E: I like to think of travel as a quest where we search out and experience new places, new things in order to understand their deeper meaning. And this is exactly the sort of quest that guests can embark on at Cap Karoso. Here, each element is filled with meaning – first you see the beautiful object, but then behind the beauty, there’s the process of how it’s made, its history, its symbology… In Sumba, symbology is an incredibly important part of local life, so there’s no better place for such a quest.
You often talk about Cap Karoso as a community, can you explain this?
F: From the very beginning, we knew that our concept couldn’t speak to everyone – that’s not the aim of any luxury resort. But in our case, we wanted the “filter” to be, not the price per night, but instead the common interests shared between us and our guests – sustainability, culture, gastronomy, art.
When we started to work on the project, we instantly recognised that both Sumba and our concept had the power to attract a certain type of mindset. The first experts came on board with the project simply following their own genuine interest in the island and the pioneering spirit of Cap Karoso – and that’s how the concept of community appeared.
E: Yes, we don’t bring people into our project simply for their expertise – there’s always a personal connection. And that’s important to us because our working process is collaborative. It’s a mix of ideas and knowledge from everyone, from our agriculturalist who came from the South of France to set up our organic farm, to the local shaman who has helped us understand the meaning of the Marapu symbols we use in the interior design, to our art consultant who is guiding us through the world of contemporary Indonesian art.
Once open, Cap Karoso will continue to function in this way, with new ideas constantly being added by the chefs, DJs, artists in residence, etc., and with everyone involved in the project feeling like they’re part of a community. This also extends to our villa owners. We’ve met each one personally to ensure there’s a connection that goes beyond a business relationship. We don’t consider the owners as investors, but rather as our future neighbours and actors in the project, just like the chefs and DJs.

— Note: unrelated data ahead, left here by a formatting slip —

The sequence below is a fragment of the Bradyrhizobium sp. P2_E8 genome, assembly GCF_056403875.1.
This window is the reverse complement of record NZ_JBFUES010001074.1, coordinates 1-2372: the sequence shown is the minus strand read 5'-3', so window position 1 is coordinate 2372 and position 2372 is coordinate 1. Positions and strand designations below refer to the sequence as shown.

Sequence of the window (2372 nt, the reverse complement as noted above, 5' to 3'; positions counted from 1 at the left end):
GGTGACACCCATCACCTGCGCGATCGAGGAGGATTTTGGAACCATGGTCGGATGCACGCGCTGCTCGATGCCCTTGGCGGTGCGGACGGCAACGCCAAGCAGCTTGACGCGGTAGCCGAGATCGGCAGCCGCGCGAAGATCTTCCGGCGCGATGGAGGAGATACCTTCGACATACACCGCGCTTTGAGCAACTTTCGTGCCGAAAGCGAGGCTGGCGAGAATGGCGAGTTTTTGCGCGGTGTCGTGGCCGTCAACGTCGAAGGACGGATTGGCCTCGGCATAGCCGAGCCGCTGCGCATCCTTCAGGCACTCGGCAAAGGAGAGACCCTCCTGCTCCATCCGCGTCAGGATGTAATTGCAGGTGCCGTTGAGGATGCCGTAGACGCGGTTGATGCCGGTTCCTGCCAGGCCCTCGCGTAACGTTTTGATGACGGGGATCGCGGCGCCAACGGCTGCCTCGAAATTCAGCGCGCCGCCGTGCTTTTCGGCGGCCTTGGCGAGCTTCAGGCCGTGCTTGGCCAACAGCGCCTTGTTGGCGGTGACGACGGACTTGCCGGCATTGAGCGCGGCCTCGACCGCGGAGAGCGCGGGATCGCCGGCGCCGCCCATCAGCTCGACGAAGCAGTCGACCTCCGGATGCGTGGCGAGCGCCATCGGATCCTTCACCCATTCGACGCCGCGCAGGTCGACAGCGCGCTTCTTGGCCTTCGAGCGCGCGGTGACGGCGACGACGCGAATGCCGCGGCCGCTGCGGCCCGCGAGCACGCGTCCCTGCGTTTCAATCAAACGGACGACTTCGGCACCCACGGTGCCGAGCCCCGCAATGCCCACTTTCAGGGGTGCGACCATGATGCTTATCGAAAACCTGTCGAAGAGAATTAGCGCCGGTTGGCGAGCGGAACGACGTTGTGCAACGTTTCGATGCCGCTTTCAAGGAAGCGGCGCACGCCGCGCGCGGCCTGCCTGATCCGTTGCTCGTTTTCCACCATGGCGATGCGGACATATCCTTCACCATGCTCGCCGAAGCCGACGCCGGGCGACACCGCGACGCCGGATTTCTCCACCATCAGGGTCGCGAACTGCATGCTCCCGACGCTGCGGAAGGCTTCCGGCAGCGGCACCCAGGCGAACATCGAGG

And what about Covid? How did it affect the project?
F: There’s something quite incredible (not just incredibly complicated) about facing such an adversity when building a project. It reveals a lot about who you are as an entrepreneur and how solid what you’re building is. And, as much as Covid has delayed the opening of Cap Karoso, it has also confirmed a lot of our intuitions. What began as personal conviction, or a niche travel trend, has become a kind of evidence. People now view being able to travel as something truly precious; they see that the possibility to connect with nature and experience the feeling of freedom deserves the extra flight. Covid was also a turning point for many in understanding the value of sustainability and traceability of food, which for us, were pillars of the project from the very beginning.
What do you think the effect of the pandemic will be, not just in the short term, but on the long term future of travel?
E: Luxury travel is being redefined. People want to be part of things, to give rather than take, to return home feeling changed. And they want to feel that their footprint on the place they’ve come to is positive.
I think travellers will become more selective in terms of accommodation, looking for places that respect the environment and local communities. They will probably take less trips, but give more of their time to really explore and understand the places they do visit. And these new aspirations will reshape the tourism industry into a more sustainable and less promotion-driven model.